The movie is almost a concert movie, being the fan service it’s so preoccupied with. There’s so much emphasis on meticulously portraying each memorable note, movement, and look, making scenes that supposedly reveal what Houston lost to produce them seem like an afterthought.
Yes, it was emotional to see the film’s descriptions of Houston sing “Homeland” in her debut on Merv Griffin’s talk show, she opened with a capella for “I will always love you” while recording a music video, and her comeback performance above Oprah Winfrey’s Performance. I got chills and tears while imitating her famous voice frame by frame anthem at the Super Bowl. I also watched all of those performances—many times—on YouTube, with Houston actually singing.
Since we are in the digital age and historical footage of key pop culture moments is readily available, movies and TV shows now frequently recreate them accurately. . As if the studios had planned for the inevitable side-by-side comparison that will go viral on Twitter or TikTok. But that becomes unbearable robot. To the third or fourth (or sixteenth) I want to dance with someone doing it with Houston’s performance, it’s exhausting.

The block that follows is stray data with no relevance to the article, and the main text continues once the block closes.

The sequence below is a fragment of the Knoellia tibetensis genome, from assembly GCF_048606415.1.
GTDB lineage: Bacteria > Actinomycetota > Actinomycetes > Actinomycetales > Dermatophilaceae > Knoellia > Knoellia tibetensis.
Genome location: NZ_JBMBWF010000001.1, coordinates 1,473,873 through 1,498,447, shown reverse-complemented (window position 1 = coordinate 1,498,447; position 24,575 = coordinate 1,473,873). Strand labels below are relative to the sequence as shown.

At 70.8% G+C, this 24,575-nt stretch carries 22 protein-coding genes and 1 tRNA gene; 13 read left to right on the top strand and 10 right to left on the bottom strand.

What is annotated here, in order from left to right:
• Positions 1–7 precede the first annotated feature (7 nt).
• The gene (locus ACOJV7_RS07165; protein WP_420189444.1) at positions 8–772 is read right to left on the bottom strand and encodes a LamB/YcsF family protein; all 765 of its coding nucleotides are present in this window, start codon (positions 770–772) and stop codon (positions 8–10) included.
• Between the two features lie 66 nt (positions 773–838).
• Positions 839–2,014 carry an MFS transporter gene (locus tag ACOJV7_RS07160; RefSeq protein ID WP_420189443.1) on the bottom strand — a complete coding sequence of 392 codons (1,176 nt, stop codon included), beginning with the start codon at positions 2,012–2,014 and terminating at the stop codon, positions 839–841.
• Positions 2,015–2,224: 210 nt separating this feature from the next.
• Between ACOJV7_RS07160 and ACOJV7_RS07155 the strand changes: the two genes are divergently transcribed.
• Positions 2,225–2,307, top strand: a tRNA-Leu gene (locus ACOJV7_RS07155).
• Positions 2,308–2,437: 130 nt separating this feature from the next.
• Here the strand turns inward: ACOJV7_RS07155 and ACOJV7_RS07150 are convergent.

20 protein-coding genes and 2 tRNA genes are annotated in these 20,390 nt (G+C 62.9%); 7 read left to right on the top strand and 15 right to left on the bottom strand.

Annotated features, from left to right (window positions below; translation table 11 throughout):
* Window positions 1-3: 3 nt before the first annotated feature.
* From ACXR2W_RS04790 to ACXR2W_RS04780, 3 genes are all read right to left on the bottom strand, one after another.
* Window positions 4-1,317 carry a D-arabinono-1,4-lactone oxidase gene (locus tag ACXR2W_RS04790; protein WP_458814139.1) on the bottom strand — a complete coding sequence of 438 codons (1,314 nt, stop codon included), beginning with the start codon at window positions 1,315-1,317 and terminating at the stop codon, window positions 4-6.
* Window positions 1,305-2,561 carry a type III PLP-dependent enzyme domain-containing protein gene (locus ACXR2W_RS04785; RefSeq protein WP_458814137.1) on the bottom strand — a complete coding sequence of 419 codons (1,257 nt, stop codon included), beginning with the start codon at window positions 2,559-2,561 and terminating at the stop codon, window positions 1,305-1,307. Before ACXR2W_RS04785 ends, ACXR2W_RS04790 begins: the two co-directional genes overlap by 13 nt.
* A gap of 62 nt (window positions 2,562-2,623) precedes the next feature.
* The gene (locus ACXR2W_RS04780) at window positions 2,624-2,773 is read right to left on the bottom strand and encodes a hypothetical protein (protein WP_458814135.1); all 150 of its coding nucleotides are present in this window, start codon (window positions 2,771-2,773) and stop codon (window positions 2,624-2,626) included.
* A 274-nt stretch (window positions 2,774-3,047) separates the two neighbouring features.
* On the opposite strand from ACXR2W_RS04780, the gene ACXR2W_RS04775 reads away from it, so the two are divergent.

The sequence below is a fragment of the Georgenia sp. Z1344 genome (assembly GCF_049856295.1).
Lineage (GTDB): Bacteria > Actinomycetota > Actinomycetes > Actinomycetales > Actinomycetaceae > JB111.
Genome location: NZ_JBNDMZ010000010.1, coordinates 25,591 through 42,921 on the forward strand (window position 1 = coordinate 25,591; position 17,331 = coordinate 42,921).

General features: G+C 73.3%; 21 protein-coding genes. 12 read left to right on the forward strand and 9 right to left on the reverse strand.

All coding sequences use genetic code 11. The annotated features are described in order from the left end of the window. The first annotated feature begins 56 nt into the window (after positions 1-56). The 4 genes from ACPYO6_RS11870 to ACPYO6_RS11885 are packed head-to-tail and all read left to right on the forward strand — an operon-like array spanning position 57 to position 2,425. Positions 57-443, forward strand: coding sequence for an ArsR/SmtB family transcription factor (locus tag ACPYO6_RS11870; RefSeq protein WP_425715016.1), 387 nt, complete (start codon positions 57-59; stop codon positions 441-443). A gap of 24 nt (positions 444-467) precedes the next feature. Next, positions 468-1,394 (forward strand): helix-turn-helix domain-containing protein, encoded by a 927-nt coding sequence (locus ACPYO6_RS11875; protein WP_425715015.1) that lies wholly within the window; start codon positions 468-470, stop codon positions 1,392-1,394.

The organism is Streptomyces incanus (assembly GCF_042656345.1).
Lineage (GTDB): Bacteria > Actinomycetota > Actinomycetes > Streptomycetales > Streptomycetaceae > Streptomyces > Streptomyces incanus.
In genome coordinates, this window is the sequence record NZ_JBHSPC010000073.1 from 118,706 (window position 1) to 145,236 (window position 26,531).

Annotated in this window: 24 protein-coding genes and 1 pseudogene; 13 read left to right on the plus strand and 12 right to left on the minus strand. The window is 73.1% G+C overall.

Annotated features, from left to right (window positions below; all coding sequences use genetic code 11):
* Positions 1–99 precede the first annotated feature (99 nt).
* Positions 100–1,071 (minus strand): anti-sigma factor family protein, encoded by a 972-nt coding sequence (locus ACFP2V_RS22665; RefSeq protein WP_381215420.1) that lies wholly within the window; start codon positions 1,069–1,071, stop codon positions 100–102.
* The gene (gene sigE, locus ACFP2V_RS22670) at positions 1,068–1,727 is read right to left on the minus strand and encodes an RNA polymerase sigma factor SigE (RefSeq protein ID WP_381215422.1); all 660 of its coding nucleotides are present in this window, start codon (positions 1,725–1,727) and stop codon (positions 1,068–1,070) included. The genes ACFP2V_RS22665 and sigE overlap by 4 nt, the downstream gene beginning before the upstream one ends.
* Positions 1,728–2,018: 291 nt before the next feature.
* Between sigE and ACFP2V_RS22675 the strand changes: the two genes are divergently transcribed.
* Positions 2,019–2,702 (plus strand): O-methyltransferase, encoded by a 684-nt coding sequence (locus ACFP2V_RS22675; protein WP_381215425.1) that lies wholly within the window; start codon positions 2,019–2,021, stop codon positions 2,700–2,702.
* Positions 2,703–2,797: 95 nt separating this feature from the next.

The performances last a long time and accurately replicate Houston’s style, especially knowing that you don’t hear Ackie sing live, the experience is almost like watching scissors. In a way, that’s appreciation — it’s an art form and something I love. But at some point, the weirdness turns bizarre. Obviously someone paid a lot of money and spent a lot of time remaking videos that you can watch on YouTube.